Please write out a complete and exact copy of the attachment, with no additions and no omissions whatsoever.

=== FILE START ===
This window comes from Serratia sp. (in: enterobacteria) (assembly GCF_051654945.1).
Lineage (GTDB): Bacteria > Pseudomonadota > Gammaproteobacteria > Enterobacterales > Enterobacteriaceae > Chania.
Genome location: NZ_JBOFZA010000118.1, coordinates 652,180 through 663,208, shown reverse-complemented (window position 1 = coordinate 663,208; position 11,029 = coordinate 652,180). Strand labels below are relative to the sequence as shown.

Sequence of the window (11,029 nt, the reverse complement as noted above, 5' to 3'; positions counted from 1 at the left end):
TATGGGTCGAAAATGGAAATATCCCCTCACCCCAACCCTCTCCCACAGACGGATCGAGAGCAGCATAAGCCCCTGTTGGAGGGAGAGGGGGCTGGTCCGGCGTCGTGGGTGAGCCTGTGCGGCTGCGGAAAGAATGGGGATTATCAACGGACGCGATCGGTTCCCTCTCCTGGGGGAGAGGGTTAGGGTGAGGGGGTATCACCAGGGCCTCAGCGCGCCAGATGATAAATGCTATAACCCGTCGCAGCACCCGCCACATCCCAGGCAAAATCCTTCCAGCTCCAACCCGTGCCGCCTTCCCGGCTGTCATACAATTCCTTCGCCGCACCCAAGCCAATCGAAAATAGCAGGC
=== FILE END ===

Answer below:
This window comes from Serratia sp. (in: enterobacteria) (assembly GCF_051654945.1).
Lineage (GTDB): Bacteria > Pseudomonadota > Gammaproteobacteria > Enterobacterales > Enterobacteriaceae > Chania.
Genome location: NZ_JBOFZA010000118.1, coordinates 652,180 through 663,208, shown reverse-complemented (window position 1 = coordinate 663,208; position 11,029 = coordinate 652,180). Strand labels below are relative to the sequence as shown.

Sequence of the window (11,029 nt, the reverse complement as noted above, 5' to 3'; positions counted from 1 at the left end):
TATGGGTCGAAAATGGAAATATCCCCTCACCCCAACCCTCTCCCACAGACGGATCGAGAGCAGCATAAGCCCCTGTTGGAGGGAGAGGGGGCTGGTCCGGCGTCGTGGGTGAGCCTGTGCGGCTGCGGAAAGAATGGGGATTATCAACGGACGCGATCGGTTCCCTCTCCTGGGGGAGAGGGTTAGGGTGAGGGGGTATCACCAGGGCCTCAGCGCGCCAGATGATAAATGCTATAACCCGTCGCAGCACCCGCCACATCCCAGGCAAAATCCTTCCAGCTCCAACCCGTGCCGCCTTCCCGGCTGTCATACAATTCCTTCGCCGCACCCAAGCCAATCGAAAATAGCAGGC